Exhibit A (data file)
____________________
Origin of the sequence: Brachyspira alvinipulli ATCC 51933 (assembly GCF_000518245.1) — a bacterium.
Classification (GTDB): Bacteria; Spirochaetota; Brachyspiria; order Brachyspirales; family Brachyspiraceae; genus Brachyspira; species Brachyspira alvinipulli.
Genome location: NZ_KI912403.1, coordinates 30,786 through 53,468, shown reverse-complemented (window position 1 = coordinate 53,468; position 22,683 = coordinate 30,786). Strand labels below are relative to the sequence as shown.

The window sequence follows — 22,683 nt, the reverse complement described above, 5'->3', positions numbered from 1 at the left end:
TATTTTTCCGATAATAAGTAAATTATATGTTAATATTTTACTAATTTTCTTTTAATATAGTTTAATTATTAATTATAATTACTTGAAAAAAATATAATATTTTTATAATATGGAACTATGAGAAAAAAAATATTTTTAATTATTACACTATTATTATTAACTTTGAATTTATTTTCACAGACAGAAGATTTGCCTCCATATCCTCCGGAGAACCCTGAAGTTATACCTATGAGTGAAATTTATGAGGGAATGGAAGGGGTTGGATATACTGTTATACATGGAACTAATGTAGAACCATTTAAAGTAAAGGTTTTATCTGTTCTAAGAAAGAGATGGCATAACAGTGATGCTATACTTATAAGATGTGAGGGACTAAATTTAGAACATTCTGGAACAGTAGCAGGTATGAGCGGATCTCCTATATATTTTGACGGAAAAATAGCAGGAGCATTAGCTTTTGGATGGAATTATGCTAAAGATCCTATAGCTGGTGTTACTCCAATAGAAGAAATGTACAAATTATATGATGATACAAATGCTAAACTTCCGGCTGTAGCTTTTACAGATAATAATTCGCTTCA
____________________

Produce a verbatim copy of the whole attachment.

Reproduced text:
Origin of the sequence: Brachyspira alvinipulli ATCC 51933 (assembly GCF_000518245.1) — a bacterium.
Classification (GTDB): Bacteria; Spirochaetota; Brachyspiria; order Brachyspirales; family Brachyspiraceae; genus Brachyspira; species Brachyspira alvinipulli.
Genome location: NZ_KI912403.1, coordinates 30,786 through 53,468, shown reverse-complemented (window position 1 = coordinate 53,468; position 22,683 = coordinate 30,786). Strand labels below are relative to the sequence as shown.

The window sequence follows — 22,683 nt, the reverse complement described above, 5'->3', positions numbered from 1 at the left end:
TATTTTTCCGATAATAAGTAAATTATATGTTAATATTTTACTAATTTTCTTTTAATATAGTTTAATTATTAATTATAATTACTTGAAAAAAATATAATATTTTTATAATATGGAACTATGAGAAAAAAAATATTTTTAATTATTACACTATTATTATTAACTTTGAATTTATTTTCACAGACAGAAGATTTGCCTCCATATCCTCCGGAGAACCCTGAAGTTATACCTATGAGTGAAATTTATGAGGGAATGGAAGGGGTTGGATATACTGTTATACATGGAACTAATGTAGAACCATTTAAAGTAAAGGTTTTATCTGTTCTAAGAAAGAGATGGCATAACAGTGATGCTATACTTATAAGATGTGAGGGACTAAATTTAGAACATTCTGGAACAGTAGCAGGTATGAGCGGATCTCCTATATATTTTGACGGAAAAATAGCAGGAGCATTAGCTTTTGGATGGAATTATGCTAAAGATCCTATAGCTGGTGTTACTCCAATAGAAGAAATGTACAAATTATATGATGATACAAATGCTAAACTTCCGGCTGTAGCTTTTACAGATAATAATTCGCTTCA